At least five people have died in Venezuela in recent days, as protests against the country’s socialist government grow amid dire food shortages and prolonged economic turmoil. A 17-year-old boy was the latest to be killed, during a protest on Tuesday in Lagunillas in the western state of Merida. Jean Omana was reportedly shot in the head as soldiers and police clashed with demonstrators demanding food. He died on Wednesday at a local hospital.
The unrest over a drastic lack of food and medicine has seen dozens injured and hundreds arrested across the febrile Latin American oil state, as its leftist President Nicolas Maduro tries to stave off opposition calls for a referendum on his leadership. Tumbling global oil prices have left the government of Mr Maduro’s PSUV party unable to finance the import of even basic foodstuffs. Most of Venezuela suffers daily, three-hour power cuts.
Protesters say they are starving and, in many cases, suffering heat exposure after hours spent in line to get food. The Venezuelan Observatory of Violence says at least 10 looting incidents occur across the country every day, to which authorities often respond with tear gas and riot police. On Wednesday, at least three separate protests broke out in parts of the capital, Caracas, a day after demonstrators blocked a road close to the presidential palace.
A four-year-old girl was shot dead on Tuesday as she queued for food with her mother at a government-owned grocery shop in Guatire, a Caracas suburb. Eight other people are thought to have been injured in the incident. Meanwhile, police and National Guardsmen responded en masse to violence and looting in the coastal city of Cumuna, arresting more than 400 people. The city’s mayor imposed a three-day ban on motorcycles, which looters use to flee.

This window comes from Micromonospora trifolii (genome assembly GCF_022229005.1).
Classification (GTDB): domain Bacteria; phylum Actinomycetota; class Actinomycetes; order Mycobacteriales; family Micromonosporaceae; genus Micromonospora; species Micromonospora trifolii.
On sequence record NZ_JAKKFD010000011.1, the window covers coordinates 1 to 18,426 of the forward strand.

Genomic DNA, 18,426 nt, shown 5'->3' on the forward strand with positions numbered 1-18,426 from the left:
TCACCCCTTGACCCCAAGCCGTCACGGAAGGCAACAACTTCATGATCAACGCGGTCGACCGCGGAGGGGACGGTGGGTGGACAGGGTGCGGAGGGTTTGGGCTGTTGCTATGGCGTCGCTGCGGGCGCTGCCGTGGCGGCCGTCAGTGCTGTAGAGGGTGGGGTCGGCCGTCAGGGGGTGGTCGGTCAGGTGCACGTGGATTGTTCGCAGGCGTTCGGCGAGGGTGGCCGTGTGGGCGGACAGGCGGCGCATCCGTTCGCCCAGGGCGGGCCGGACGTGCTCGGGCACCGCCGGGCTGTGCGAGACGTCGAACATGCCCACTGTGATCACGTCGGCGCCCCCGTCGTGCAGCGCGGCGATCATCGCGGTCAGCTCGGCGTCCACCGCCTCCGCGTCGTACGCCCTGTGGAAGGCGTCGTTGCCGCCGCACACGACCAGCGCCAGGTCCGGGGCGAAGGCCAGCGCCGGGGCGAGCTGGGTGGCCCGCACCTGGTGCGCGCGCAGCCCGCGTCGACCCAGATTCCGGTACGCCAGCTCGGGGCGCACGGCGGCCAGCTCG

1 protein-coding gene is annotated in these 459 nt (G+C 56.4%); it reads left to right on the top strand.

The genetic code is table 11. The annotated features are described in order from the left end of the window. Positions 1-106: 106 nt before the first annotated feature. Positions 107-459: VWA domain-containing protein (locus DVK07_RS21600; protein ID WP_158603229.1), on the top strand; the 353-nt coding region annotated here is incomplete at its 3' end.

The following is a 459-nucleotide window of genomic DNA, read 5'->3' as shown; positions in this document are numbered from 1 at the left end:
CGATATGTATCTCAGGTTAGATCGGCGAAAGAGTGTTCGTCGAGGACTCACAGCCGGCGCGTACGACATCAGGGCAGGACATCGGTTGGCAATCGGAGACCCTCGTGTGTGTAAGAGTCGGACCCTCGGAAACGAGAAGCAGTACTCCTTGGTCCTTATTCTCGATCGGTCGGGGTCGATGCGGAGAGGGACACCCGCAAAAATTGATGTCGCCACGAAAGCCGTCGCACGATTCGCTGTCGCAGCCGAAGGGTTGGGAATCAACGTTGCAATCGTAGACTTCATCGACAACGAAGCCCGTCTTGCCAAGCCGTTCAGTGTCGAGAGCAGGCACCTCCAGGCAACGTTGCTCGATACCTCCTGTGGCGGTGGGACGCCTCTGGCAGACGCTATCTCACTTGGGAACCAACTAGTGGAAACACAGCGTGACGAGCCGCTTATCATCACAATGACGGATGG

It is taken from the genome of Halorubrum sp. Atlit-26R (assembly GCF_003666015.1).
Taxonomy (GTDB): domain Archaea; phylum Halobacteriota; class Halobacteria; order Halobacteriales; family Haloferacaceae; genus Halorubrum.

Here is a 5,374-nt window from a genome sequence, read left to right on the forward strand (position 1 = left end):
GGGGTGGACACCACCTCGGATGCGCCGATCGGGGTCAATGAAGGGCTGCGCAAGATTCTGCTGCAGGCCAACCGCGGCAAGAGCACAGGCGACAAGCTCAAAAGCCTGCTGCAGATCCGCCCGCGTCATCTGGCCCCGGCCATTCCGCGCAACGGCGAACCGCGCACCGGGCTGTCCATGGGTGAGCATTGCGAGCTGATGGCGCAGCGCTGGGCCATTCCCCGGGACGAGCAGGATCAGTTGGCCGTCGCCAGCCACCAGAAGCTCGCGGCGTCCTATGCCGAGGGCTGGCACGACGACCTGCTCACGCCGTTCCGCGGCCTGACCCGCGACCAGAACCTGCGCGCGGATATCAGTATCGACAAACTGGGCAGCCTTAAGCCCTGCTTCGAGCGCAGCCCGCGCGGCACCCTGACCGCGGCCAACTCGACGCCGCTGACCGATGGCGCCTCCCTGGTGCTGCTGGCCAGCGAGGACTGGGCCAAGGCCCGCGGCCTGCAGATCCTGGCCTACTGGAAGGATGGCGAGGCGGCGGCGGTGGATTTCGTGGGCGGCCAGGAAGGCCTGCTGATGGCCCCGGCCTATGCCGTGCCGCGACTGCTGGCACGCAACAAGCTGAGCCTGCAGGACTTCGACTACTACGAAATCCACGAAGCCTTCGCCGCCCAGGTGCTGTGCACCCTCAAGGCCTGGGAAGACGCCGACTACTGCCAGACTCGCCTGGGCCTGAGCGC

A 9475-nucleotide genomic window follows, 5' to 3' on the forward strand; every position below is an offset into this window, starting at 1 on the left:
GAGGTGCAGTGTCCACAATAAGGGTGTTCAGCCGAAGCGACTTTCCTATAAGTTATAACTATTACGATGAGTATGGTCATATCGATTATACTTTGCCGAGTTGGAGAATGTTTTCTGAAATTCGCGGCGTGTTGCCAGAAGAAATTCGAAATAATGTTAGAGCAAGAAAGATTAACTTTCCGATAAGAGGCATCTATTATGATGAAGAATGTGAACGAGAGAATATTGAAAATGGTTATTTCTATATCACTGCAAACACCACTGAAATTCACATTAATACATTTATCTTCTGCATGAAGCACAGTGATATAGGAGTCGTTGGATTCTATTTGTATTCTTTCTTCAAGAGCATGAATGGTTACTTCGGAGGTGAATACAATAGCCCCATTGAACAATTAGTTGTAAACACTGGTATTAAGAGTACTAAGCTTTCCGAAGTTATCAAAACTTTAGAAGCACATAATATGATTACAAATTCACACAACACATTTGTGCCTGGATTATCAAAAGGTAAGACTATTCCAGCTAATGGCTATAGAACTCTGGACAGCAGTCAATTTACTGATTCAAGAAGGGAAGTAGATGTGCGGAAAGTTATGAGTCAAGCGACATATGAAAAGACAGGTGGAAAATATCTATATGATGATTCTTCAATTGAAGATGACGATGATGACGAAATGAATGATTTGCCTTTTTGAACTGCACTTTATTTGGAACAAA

Opposition congresswoman Milagros Paz said the looters were people desperate for food, telling Venezuelan newspaper El Universal that the government “has not admitted the food distribution emergency”. But prominent PSUV politician Diosdado Cabello blamed the unrest on “fascist” opposition groups, telling viewers of his weekly TV programme, Con el Mazo Dando (“Hitting with the Sledgehammer”), that it was a “fairy tale that these are spontaneous protests.”
Opposition leaders say the crisis is a result of government mismanagement, but Mr Maduro and his allies claim Venezuela is the victim of an economic war fomented by the US to drive him out of office. This week, Mr Maduro and US Secretary of State John Kerry both announced they would hold talks aimed at restoring diplomatic relations between the two countries, which have been without mutual ambassadors since 2008.
Yet Mr Kerry has also urged Venezuela to go ahead with a vote on recalling Mr Maduro, after the President’s opponents collected more than a million signatures for a petition demanding a referendum. Opinion polls suggest Mr Maduro would be soundly defeated in such a vote, but the government is accused of stalling. If a recall vote were held this year and Mr Maduro lost, a presidential election would be called – but if the vote is delayed until 2017, then the vice president would be allowed to take over and see out his term, which ends in 2019.
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